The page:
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Managing Generational Differences in the Workplace

6 min read

According to the Office for National Statistics (ONS), the number of older people in the UK is steadily increasing. An ageing population means that, for the first time ever, we’re seeing up to five generations working alongside each other in the workplace.

This is great for many aspects of business, including productivity and engagement. However, managing multiple generations in the workplace can be a challenging part of talent management for organisations. So, how do we make the most of our multigenerational workforce?

A Multigenerational Workplace

Our workforces look very different than they did 50 years ago. Let’s have a closer look at the generations that make up our workforce today and think about what they value in the organisations they work for. These should be taken with a pinch of salt; these are generalisations about generations rather and won’t be true of everyone!

Traditionalists / Silent Generation

The Traditionalists, or ‘Silent Generation’, is a group of individuals with birthdays between 1928 and 1945. The Silent Generation is resilient having endured several life-changing historical events, including World War ii. Traditional values such as hard work, loyalty, and respect for authority played a key part in how they were raised.

This group generally values routine and stability. They have a strong work ethic which often compromises their work-life balance as they can often be seen prioritising work over their home lives. Loyalty to their organisations is another key trait of this group. Individuals of this age typically have a preference for in-person communication and struggle to adapt to new technology.

Many of the Silent Generation are now retired from the workplace, however, they still feature heavily in different capacities such as mentors.

Managing Generational Differences in the Workplace

Baby Boomers

The group known as ‘Baby Boomers’ were born between 1946 and 1964 and experienced an upbringing impacted by social change (Civil Rights) and war (Vietnam War).

Baby Boomers tend to be optimistic and motivated by a need to seek social justice and gain personal fulfillment.

Much like the generation before them, Baby Boomers also have a strong work ethic and demonstrate commitment and dedication to their employers by willingly working long hours. This generation prides itself on relationship-building and enjoys in-person interactions.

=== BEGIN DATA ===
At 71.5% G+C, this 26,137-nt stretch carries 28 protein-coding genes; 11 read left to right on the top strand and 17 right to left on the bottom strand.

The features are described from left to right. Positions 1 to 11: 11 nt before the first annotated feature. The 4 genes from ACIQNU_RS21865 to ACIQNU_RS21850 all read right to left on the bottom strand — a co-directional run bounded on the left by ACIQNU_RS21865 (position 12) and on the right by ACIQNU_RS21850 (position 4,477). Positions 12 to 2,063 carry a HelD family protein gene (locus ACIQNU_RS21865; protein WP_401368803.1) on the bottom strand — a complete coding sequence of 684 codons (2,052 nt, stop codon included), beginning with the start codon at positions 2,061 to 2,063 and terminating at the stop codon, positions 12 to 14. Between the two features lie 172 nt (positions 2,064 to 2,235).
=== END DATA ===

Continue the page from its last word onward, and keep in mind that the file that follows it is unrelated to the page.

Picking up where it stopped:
Generation X

Gen X individuals were born between 1965 and 1980. Again, there was significant social change during their childhoods which made a big impression on the way they operate in the workplace.

Gen Xers are generally independent and adaptable. However, unlike generations before them, they have a good grasp of how to enjoy a healthy work-life balance. Flexibility is high on their priority list when they consider the best work environment for them.

This generation is also focused on promoting the measurement of performance through results rather than hours.


Millennials (aka ‘Gen Y’) refer to those who were born between 1981 and 1996 and are the largest group in the workplace right now.

They were the first generation to have access to mobile phones, social media, and the internet as they grew up. As a result of growing up during a technological boom, Millennials are confident with all things technology and enjoy exploring ways to transform the workplace using their tech-savvy skills.

Millennials typically value collaboration in the workplace and have a strong desire to find purpose and meaning in their work. As a result of this, rather than accepting a job that offers a meaty salary, they will opt for an organisation that aligns with their values.

A desire for a good work-life balance has been passed down from the Gen Xers above them and they also look for remote and hybrid opportunities more than other generations.

Managing Generational Differences in the Workplace

Generation Z

Generation Z (Gen Z, iGeneration, Centennials) were born between 1997 and 2012 and are just entering the workplace.

Gen Z is the only generation who has known nothing but living with technology at their fingertips. They have always had easy access to social media and smartphones which makes them extremely competent at navigating changes in processes such as the introduction of new systems or platforms.

Gen Z is known as being entrepreneurial and socially conscious. They are typically opting for flexible work options and are boosting the ‘gig economy’ which is currently on the rise, often having side hustles on top of their day-to-day roles. Despite wanting flexibility, they enjoy having a place of work rather than solely working remotely.

Generation Z holds meaningful work in high esteem and is motivated by being able to make a difference in their organisation, including environmental and social causes.

Importance of Multigenerational Teams

  • Increased innovation

A Randstad study shows that 83% of employees in multigenerational workforces are able to generate more innovative ideas and solutions.

Having several different perspectives and ways of thinking in an organisation can effectively challenge the status quo. Pushing boundaries and refusing to accept the tried and tested is a great way to drive innovation and creativity in the workplace.

  • Enhanced skills

Several different age groups within one team mean that individuals can share their unique perspectives and experiences. By sharing the knowledge they’ve acquired, the entire team can benefit. For instance, older generations will typically have more life experience and first-hand experience of various scenarios whilst younger generations will generally be more tech-savvy. Generational diversity results in employees helping each other to develop new skills in areas they may not have been exposed to previously.

Further to that, cross-generational mentoring can also be helpful to organisations. This can be particularly helpful for younger employees who gain valuable insight, support and guidance from older employees about their career paths.

Managing Generational Differences in the Workplace

  • Higher productivity